A Pocket Can Have a Treasure in It asks, in the open-to-anything tone of very young children, questions such as whether a bowl can have a berry in it (yes) and whether a tree can have a cow in it (no). The action takes place around the farm one day as a little girl explores rural domestic sights, all rendered in gentle pastel watercolours with roughed-in ink outlines.
The story’s lovely conceit works perfectly, and young listeners will enjoy answering the questions before the adult reader gets a chance. Although a call-and-response rhythm is established, it is broken frequently enough to lend welcome variety to the story. Not every observation prompts a question, while some items prompt two questions (“Can a sock have a head in it? No! But a sock can have … a toe in it”) that have differing answers, and some queries are rhetorical. Some questions are simple, some more complex, and some are broken by interjections (“Can a pond have a splash in it? Oh, yes! Oh, no!”).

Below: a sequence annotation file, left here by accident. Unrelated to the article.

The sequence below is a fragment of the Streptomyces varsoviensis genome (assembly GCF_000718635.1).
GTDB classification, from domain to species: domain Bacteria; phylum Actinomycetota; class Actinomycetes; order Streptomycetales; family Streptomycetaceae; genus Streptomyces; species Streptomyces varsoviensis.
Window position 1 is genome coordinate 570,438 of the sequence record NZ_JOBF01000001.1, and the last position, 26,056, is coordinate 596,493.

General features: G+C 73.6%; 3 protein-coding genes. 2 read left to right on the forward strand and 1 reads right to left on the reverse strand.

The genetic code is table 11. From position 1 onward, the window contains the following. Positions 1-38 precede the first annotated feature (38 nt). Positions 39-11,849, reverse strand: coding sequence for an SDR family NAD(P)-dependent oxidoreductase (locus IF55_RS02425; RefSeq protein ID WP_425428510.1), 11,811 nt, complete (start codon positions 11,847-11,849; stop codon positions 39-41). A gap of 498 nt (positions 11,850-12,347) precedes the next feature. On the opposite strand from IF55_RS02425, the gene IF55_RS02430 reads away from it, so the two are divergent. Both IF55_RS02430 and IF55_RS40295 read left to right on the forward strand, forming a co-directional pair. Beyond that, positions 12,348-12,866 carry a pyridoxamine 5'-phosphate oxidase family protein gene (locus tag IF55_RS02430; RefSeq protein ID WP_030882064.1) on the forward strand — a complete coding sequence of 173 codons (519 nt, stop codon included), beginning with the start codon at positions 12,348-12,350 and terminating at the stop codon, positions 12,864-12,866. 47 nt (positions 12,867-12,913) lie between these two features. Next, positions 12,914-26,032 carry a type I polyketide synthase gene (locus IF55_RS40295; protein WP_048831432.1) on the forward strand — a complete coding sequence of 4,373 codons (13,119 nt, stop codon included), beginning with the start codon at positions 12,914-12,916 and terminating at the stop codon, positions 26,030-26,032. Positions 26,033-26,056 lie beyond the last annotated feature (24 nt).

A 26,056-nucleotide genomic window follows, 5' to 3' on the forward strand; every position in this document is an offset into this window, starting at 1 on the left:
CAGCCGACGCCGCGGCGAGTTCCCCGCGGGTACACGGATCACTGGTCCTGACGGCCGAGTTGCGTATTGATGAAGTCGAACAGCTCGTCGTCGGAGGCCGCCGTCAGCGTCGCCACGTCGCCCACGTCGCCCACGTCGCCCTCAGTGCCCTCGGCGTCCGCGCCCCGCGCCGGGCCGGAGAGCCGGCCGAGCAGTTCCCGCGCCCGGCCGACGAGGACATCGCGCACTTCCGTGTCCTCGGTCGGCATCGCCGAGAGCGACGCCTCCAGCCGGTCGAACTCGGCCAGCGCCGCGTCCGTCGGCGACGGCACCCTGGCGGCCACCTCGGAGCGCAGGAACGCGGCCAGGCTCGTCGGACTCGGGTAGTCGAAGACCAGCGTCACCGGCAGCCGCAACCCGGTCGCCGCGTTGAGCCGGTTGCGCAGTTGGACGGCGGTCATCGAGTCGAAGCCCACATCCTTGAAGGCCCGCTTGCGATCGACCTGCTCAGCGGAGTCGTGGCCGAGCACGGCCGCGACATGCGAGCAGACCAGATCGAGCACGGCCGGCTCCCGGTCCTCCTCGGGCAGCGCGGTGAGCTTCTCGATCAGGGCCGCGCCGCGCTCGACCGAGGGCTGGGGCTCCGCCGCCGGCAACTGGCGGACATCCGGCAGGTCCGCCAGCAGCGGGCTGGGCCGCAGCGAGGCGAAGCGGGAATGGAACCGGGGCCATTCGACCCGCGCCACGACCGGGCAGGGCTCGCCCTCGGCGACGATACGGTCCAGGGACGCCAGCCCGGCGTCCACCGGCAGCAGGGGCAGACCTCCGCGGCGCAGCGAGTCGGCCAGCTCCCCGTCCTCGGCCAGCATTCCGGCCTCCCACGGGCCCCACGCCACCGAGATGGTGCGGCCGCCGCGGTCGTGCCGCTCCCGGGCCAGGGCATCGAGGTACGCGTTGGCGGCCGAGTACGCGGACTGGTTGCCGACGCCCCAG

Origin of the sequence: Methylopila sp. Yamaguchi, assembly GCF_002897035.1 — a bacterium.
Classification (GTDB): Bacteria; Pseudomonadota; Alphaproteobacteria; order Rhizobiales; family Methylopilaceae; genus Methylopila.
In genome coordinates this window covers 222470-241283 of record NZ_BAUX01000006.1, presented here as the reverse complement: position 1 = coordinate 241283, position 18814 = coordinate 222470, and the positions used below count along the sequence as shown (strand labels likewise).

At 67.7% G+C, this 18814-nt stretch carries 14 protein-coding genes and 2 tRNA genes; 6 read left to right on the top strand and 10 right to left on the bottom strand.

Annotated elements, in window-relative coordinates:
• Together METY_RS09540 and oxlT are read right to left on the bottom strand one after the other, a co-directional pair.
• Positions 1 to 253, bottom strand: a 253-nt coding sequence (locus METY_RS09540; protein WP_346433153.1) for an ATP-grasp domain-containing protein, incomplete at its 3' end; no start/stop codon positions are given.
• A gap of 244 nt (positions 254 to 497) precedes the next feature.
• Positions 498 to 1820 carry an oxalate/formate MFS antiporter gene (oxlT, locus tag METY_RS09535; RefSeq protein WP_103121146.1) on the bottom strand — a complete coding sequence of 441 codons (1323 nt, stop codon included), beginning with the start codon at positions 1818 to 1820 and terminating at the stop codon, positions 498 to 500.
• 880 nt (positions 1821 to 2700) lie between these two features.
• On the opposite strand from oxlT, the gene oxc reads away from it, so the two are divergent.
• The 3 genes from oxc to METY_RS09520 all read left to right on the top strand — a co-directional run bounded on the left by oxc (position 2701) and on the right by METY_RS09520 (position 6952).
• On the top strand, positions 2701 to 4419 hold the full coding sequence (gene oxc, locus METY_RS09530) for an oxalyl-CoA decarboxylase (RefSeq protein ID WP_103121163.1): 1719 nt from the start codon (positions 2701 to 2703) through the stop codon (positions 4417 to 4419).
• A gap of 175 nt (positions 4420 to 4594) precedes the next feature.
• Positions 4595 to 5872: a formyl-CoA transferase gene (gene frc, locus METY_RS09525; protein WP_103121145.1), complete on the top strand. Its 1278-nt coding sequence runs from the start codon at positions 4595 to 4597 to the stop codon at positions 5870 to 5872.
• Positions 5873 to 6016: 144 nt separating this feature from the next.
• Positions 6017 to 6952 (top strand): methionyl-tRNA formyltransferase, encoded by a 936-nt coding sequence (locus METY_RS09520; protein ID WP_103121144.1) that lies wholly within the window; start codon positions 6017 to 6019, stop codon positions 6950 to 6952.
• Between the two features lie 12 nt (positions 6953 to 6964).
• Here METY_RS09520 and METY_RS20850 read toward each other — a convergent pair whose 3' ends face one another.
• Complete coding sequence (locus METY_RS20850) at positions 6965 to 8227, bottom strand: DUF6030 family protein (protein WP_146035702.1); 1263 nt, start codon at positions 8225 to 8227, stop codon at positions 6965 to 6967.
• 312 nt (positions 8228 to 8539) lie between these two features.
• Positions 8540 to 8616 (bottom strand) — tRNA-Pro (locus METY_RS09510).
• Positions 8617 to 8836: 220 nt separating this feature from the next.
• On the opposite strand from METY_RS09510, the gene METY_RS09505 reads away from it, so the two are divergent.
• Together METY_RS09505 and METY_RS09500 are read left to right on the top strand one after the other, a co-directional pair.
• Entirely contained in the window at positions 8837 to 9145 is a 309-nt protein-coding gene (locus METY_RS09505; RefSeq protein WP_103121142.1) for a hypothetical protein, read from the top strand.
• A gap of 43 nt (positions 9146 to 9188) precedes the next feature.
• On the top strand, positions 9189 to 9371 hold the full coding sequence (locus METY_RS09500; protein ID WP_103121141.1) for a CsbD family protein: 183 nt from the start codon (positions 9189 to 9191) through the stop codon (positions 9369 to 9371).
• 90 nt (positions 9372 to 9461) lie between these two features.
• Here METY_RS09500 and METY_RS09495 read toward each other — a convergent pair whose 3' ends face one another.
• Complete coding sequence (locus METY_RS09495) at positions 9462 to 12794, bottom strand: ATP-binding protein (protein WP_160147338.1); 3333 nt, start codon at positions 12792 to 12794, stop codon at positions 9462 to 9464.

And finally, the little girl’s day ends in bed, where her mother reads her a story featuring a barn with a horse in it that’s much like the one portrayed at the beginning of the book. With the child’s observation that a barn can have a horse in it, the story circles back to its beginning, giving the book the ideal balance of structure and spontaneity.
With its straightforward language and apparently simple ideas well-suited to preschoolers, the story has enough depth to bring readers back again and again. This one has the feel of a classic.